West Virginia school officials say hiring has gone smoothly

August 18, 2008|By MATTHEW UMSTEAD

MARTINSBURG, W.Va. -- Eastern Panhandle public school administrators this year again have been confronted with the challenge of hiring enough qualified teachers, but the migration by educators to higher-paying districts in Virginia and Maryland doesn't appear to be as high as in years past.

As of noon Thursday, Berkeley County Schools had hired 133 new teachers, including 25 who were substitutes and nine who were former school district employees, according to the district's human resources department.

Six positions were still unfilled as of Thursday

Assistant Superintendent D. Rick Deuell said last week that finding an instructor for Martinsburg High School's computer-assisted drafting program has been particularly challenging

"We're trying to talk our former teacher to come back for another year," Deuell said. "We're still in the same boat - we can't compete," Deuell added.


The hiring process for Jefferson County Schools has been relatively smooth, said Dale Shaffer, coordinator of human resources for the school system.

Shaffer said his department had 68 positions to fill and while he could not recall how many he had to fill last year, he said there were a larger number of openings last year at this time.

Shaffer said hiring might have been easier this year due in part to incentives the school system started offering last year.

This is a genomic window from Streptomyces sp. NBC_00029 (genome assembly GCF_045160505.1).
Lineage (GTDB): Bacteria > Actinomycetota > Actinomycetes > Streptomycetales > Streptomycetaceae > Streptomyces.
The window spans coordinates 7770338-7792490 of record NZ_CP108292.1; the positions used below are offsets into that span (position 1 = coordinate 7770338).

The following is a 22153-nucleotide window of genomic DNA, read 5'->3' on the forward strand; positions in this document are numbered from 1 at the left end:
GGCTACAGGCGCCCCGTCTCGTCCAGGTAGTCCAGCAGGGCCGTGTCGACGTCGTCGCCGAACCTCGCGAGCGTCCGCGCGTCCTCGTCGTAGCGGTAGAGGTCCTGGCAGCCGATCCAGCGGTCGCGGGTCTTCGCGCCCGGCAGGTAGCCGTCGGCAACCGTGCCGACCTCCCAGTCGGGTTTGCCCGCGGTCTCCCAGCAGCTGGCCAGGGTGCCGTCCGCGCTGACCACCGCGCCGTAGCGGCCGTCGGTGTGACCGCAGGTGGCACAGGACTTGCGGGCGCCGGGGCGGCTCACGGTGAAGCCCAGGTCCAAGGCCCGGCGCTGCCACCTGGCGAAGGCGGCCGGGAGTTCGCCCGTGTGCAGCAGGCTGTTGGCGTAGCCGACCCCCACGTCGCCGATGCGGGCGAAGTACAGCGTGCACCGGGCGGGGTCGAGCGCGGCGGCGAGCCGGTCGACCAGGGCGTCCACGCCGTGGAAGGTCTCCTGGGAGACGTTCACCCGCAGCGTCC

The incentives include offering teachers about $150 a month for child-care services and tuition reimbursement for continued education, Shaffer said. The school system is able to at least pay for one class for teachers, Shaffer said.

Special education, math and science teachers have been more plentiful this year than in the past, Shaffer said. He attributed that to the current economy, in which more people are looking for jobs or are seeking employment closer to home because of higher gas costs.

Though the personnel situation seems to have improved, Deuell said his assessment could change if some local teachers take positions in Virginia and Maryland districts for the upcoming school year.

So far this year, 48 teaching positions in Berkeley County have been filled by permanent substitutes, which is down from 75 employed for the 2007-08 school year.

Of the 48 assigned for this year, 20 are retirees who have come back to work as substitutes, according to records released by the human resources department that Deuell manages.

Since Jan. 1, 60 teachers have resigned, which is an improvement over the last school year, when 84 stepped down. Another 19 teachers retired, which is up from 17 last year.

Deuell said he was particularly encouraged by the interest of substitute teachers who are taking advantage of a program to become certified.

Deuell said 48 new teaching positions were created at least in part to handle another increase in enrollment, albeit smaller than years past.

Berkeley County Schools Deputy Superintendent Frank Aliveto said last week that he expects enrollment will exceed 17,000 this year, with a projected increase of about 300 students over last year's total. Actual figures will not be available until mid-September, he said.

Based on registration figures, Aliveto said, "it looks like the kindergarten enrollments are up over the last couple of years. High school enrollments don't look like they are going to be as large of an increase."

Staff Writer Dave McMillion contributed to this story.

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